The general approach for solving Sears’ problem in two or three dimen­sions is described now. First of all, the incident disturbances are assumed frozen, which means that their decaying time is large in comparison with a characteristic traveling time along the chord length. They are rotational in essence but the additional disturbance induced by the airfoil can be de­scribed as a potential field, apart from the wake; the part of this field which propagates away from the airfoil is precisely the acoustic motion. Secondly the solution is derived in the frequency domain because the time delay pro­duced by the Kutta condition must be compared to the characteristic period of the variations of angle of attack. The procedure is as follows.

1 – The oncoming velocity disturbance normal to the airfoil surface (up – wash) is Fourier-analyzed. Each Fourier component defines a transverse sinusoidal gust in the sense of unsteady aerodynamics. A gust is charac­terized by the chord-wise aerodynamic wave number k1 and, because of the convection speed U0 , induces forces on the airfoil at the corresponding an­gular frequency ш = k1 U0 . A spanwise aerodynamic wavenumber k2 is also introduced when the theory is extended in three dimensions (Fig.5 ).

2 – At a given value of ш or ki, the Fourier coefficient E(ki) of the total unsteady lift force is determined by some unsteady aerodynamic theory in terms of the transverse fluctuation amplitude rw(k1) . In order to connect the formal result eq.(1), it is written:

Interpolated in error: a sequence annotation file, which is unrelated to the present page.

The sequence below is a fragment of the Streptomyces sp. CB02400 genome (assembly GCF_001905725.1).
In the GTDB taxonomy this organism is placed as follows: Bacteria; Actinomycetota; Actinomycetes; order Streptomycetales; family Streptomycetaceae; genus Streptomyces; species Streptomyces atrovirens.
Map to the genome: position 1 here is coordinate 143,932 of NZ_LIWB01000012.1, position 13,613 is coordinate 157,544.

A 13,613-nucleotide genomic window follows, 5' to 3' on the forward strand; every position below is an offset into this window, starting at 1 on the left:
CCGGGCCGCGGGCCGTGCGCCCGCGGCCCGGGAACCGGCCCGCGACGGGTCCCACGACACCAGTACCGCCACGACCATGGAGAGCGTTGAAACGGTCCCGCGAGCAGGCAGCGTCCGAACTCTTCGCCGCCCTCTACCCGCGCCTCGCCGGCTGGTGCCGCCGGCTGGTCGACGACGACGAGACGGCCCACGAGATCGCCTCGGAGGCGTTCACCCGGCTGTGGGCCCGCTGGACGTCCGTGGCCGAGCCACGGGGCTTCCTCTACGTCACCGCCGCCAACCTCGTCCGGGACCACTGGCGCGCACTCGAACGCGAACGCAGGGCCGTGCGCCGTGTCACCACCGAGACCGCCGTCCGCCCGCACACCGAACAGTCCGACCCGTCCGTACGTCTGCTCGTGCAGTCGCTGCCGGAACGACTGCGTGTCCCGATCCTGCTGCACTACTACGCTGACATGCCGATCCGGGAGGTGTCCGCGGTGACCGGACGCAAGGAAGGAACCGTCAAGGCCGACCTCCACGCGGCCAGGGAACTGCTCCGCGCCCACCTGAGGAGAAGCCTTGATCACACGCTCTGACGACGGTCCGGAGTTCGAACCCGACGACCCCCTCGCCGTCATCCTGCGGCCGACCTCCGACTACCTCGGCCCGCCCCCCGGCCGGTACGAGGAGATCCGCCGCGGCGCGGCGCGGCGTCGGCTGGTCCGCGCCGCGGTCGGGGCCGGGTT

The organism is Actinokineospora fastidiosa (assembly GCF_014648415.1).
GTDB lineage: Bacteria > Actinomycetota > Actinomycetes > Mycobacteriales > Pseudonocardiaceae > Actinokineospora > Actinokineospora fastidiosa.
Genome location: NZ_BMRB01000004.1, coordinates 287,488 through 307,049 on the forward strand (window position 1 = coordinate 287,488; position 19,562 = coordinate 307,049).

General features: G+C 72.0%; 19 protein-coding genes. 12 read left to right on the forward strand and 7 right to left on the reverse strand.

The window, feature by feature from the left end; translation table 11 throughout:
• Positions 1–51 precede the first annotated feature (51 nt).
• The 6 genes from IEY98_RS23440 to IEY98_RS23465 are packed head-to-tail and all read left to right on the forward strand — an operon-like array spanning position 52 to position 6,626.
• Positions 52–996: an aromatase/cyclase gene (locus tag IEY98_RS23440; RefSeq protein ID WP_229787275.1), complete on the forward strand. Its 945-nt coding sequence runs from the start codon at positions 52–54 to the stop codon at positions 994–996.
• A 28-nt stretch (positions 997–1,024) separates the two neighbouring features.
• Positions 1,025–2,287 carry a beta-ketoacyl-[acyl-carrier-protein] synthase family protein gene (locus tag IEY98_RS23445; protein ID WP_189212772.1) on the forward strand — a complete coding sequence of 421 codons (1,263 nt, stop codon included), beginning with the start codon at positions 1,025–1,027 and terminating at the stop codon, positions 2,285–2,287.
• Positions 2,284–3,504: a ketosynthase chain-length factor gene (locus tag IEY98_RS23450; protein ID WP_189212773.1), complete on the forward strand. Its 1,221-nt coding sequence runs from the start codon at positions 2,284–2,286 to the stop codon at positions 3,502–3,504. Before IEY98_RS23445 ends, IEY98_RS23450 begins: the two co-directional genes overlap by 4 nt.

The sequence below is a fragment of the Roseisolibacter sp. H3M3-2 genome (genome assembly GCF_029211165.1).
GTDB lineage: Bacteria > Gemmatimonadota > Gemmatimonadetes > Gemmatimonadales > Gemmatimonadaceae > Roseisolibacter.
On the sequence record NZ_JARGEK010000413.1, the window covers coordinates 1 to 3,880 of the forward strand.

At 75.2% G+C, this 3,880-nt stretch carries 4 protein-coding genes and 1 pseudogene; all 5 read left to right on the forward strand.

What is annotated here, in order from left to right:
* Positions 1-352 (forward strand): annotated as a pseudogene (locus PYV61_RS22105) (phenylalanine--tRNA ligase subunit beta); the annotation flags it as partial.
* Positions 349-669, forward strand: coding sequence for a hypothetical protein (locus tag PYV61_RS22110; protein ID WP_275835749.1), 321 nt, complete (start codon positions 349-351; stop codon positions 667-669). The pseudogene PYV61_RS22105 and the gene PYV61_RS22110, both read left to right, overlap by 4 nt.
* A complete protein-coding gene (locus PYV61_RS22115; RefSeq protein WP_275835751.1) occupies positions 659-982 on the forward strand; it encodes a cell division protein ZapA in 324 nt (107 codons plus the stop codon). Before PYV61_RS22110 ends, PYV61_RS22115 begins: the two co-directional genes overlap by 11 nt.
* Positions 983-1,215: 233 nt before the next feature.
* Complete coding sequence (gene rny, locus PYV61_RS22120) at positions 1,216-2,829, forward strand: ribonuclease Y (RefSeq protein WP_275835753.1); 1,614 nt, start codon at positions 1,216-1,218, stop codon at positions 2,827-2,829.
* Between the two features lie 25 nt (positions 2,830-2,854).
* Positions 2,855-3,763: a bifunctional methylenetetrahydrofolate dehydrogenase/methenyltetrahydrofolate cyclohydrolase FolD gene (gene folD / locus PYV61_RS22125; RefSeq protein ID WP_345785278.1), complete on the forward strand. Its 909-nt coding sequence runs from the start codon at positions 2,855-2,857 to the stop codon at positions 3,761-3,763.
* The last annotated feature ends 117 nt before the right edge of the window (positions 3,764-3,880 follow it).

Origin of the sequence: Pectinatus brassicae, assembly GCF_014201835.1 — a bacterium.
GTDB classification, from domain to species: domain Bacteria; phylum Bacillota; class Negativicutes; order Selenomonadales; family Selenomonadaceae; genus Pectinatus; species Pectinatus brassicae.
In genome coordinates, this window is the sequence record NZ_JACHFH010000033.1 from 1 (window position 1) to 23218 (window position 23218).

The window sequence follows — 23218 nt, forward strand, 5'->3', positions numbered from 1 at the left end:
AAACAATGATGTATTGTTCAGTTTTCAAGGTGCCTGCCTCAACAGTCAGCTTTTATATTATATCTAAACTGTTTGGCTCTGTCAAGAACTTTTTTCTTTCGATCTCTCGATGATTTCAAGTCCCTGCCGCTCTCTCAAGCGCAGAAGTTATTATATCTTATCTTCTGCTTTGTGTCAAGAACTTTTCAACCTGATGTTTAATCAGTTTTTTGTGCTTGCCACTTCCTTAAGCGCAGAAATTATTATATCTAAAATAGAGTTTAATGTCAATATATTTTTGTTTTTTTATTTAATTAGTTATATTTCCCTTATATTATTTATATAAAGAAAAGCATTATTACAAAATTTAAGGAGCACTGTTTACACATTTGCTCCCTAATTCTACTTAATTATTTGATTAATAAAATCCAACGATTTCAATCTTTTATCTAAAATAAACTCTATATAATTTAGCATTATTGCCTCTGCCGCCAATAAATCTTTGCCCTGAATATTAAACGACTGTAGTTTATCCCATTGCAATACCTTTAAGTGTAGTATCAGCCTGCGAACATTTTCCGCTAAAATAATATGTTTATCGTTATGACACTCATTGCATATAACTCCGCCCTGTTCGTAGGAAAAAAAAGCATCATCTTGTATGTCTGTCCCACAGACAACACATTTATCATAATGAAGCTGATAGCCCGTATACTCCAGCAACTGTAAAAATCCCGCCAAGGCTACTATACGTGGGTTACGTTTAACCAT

E(ki) = n po Uq w cT,

where T is some aerodynamic transfer function introduced for physical con­sistency to account for the phase shift between the lift variations and the variations of angle of attack. More precisely the local distribution of fluc­tuating lift along the chord line, say £(k1,y1) where y1 is the chord-wise coordinate, may be of interest. For acoustic purposes, the integrated lift is enough if the chord length is acoustically compact, but the distributed local lift is needed if it is not.

The phase shift results in an inclined hysteresis response curve in the plane (a, Cl) (Fig. 3). Instead of following the steady-state curve, the op­erating point of the airfoil follows that hysteresis loop, centered around the mean-value point. The amplitude of the lift variations is well smaller than what the quasi-steady approximation would predict. The figure also suggests that oncoming disturbances can prevent the airfoil from stall. In­deed wind-tunnel experiments and simulations on oscillating airfoils have confirmed this point.

Basic Assumptions - Thin-Airfoil Linearized Theory

Angle of attack (°)

Figure 3. Typical aerodynamic lift coefficient curve of an airfoil (steady state) and illustration of the unsteady aero­dynamic response to cyclic variations of the angle of attack.

3 – The contribution of the gust to the far-field sound is derived, based on the acoustic analogy.

In this procedure the key step is the relationship between the incident velocity disturbances, assumed known, and the associated lift variations, still to be determined. A minimum review of available theories achieving this step is given below. It must be kept in mind that in practice information about velocity disturbances is generally of easier access than information about the wall pressure on a body.